I am not really sure if my personal area is right. Is your inner labia supposed to hang past your outer labia?

We've tried EVERYTHING.

We've done a couple blog-a-thons on it in years past. We've answered questions like this tirelessly for years. We've talked about it in other pieces, we've suggested visiting gynecologists to have an expert assure someone they're normal. We've directed people to some links or books with labial imagery. We've worn t-shirts which proclaim "I Love Labia!" while shaking peach, violet, brown and pink pom-poms on the White House lawn (okay, so we haven't but if someone sent me the supplies, I would in a heartbeat), but for the love of Pete, the labia-freakouts keep sticking around. Whatever it is that keeps churning labia worries out these days is doing it like bunnies.

Maybe we're just shouting into the void and some folks are just going to stay convinced their bodies are abnormal or unacceptable no matter what we say; no matter what logic and realistic information we put out there. I sure hope not: we all deserve to feel good about and accept our bodies, including our genitals. Buoyed by that optimism -- and figuring you can never have too much of a good thing -- and just that freaking devoted to you accepting yourselves, goshdarnit, I'm giving it all another go.

Hello, Labia!

  • Those with vulvas typically have two sets of labia (lay-bee-ah): the outer labia (or labia majora), which form the bottom of the vulva's "triangle" when standing or sitting, and the inner labia (or labia minora), inside the outer labia, which begin at the clitoral hood, are tethered from there and at the base of the outer labia and which extend downwards to below the vaginal opening.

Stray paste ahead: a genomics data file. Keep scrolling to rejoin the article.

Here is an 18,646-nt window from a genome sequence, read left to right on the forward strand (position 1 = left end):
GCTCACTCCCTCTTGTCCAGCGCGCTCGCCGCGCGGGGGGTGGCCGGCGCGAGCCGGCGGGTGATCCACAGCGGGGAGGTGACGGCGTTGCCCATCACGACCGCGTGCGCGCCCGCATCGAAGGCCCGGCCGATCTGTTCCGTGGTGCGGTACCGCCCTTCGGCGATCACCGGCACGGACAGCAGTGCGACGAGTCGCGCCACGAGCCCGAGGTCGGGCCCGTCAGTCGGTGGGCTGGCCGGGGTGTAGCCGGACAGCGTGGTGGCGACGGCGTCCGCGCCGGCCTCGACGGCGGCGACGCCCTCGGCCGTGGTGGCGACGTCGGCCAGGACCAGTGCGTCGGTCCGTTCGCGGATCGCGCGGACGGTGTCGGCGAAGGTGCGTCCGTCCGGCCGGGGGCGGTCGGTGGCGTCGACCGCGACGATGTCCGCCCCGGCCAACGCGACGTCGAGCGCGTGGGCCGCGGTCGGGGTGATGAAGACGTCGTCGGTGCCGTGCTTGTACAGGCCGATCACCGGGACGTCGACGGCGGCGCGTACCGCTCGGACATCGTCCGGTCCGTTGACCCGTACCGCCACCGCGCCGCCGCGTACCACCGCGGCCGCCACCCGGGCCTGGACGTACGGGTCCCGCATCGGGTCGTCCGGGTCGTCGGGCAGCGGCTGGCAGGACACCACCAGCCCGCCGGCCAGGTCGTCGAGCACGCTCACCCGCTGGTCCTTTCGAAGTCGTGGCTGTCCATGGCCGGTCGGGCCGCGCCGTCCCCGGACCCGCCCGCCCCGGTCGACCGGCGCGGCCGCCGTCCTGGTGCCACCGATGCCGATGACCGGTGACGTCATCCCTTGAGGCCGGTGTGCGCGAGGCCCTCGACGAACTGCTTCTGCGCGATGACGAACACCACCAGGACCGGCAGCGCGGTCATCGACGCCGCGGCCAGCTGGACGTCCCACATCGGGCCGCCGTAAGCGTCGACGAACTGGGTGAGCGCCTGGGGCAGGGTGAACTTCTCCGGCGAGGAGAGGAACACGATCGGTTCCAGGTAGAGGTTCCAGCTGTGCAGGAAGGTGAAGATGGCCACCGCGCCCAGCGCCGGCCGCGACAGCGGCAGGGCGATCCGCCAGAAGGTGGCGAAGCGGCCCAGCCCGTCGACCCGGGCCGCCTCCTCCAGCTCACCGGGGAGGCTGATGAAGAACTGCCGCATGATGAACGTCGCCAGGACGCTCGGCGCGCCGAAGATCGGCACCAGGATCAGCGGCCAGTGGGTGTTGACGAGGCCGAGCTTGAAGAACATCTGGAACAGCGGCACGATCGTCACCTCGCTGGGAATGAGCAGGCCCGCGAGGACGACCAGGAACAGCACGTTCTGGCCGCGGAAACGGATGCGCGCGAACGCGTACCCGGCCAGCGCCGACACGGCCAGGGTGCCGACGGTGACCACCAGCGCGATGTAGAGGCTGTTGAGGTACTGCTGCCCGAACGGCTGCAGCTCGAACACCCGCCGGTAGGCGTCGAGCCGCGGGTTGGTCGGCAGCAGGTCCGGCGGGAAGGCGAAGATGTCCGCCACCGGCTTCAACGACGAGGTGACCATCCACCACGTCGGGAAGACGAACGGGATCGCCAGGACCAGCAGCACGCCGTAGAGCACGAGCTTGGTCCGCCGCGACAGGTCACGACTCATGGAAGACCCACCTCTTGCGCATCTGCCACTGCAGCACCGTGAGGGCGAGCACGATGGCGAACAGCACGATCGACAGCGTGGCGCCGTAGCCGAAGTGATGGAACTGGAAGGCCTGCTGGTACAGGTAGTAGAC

• The purposes of the inner labia -- the labia people seem to be most concerned with in queries like these -- are to keep bacteria outside of the vestibule for vaginal health, and in terms of sex, to provide additional genital sensation and lubrication during sexual activities, and additionally an extra "grip" on anything inserted in the vagina. In some ways, they're backup singers to the outer labia when it comes to both keeping out the yuckies and providing extra sexual sensation.
  • On average, inner labia are around 3/4s of an inch long to over two inches long at the longest point. Inner labia also vary wildly when it comes to color and texture: sexual health and OB/GYN references make clear that just as many labia are visible outside the labia majora as those which are not.
  • The inner labia will change in appearance or predominance during the course of puberty and then may also change less noticeably during the rest of life, primarily due to age and hormonal changes.

To be sure we're all on the same page before we get started, have a look at the diagram from Pink Parts:

Those flippety-floppety sea anemone-lookin' bits surrounding the vaginal opening, urethra and clitoris, and inside the furry outer labia are the inner labia. And for plenty of people, that's exactly what they look like (save that they don't tend to be in grayscale).